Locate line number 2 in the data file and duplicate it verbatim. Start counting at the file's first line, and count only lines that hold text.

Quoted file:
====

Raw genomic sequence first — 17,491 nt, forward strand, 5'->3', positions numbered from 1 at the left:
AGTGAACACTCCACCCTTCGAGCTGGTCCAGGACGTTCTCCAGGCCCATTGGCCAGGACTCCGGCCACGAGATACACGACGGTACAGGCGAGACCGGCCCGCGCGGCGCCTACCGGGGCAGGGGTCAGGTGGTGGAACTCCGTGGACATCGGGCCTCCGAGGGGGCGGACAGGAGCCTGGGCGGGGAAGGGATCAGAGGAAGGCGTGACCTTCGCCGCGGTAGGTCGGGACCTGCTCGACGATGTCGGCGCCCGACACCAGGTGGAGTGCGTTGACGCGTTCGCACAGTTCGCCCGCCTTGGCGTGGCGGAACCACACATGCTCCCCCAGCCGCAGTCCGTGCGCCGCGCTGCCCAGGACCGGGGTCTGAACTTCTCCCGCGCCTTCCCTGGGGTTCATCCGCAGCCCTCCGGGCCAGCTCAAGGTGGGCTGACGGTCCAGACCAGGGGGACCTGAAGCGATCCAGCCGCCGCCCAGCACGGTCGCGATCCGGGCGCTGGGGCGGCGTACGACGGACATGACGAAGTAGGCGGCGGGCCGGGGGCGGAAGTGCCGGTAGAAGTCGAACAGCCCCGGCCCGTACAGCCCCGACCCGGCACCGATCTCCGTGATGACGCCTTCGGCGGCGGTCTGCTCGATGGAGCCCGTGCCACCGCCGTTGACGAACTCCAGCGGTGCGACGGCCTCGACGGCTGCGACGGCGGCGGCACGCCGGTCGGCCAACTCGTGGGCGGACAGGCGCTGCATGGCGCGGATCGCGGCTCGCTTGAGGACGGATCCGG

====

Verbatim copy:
AGTGAACACTCCACCCTTCGAGCTGGTCCAGGACGTTCTCCAGGCCCATTGGCCAGGACTCCGGCCACGAGATACACGACGGTACAGGCGAGACCGGCCCGCGCGGCGCCTACCGGGGCAGGGGTCAGGTGGTGGAACTCCGTGGACATCGGGCCTCCGAGGGGGCGGACAGGAGCCTGGGCGGGGAAGGGATCAGAGGAAGGCGTGACCTTCGCCGCGGTAGGTCGGGACCTGCTCGACGATGTCGGCGCCCGACACCAGGTGGAGTGCGTTGACGCGTTCGCACAGTTCGCCCGCCTTGGCGTGGCGGAACCACACATGCTCCCCCAGCCGCAGTCCGTGCGCCGCGCTGCCCAGGACCGGGGTCTGAACTTCTCCCGCGCCTTCCCTGGGGTTCATCCGCAGCCCTCCGGGCCAGCTCAAGGTGGGCTGACGGTCCAGACCAGGGGGACCTGAAGCGATCCAGCCGCCGCCCAGCACGGTCGCGATCCGGGCGCTGGGGCGGCGTACGACGGACATGACGAAGTAGGCGGCGGGCCGGGGGCGGAAGTGCCGGTAGAAGTCGAACAGCCCCGGCCCGTACAGCCCCGACCCGGCACCGATCTCCGTGATGACGCCTTCGGCGGCGGTCTGCTCGATGGAGCCCGTGCCACCGCCGTTGACGAACTCCAGCGGTGCGACGGCCTCGACGGCTGCGACGGCGGCGGCACGCCGGTCGGCCAACTCGTGGGCGGACAGGCGCTGCATGGCGCGGATCGCGGCTCGCTTGAGGACGGATCCGG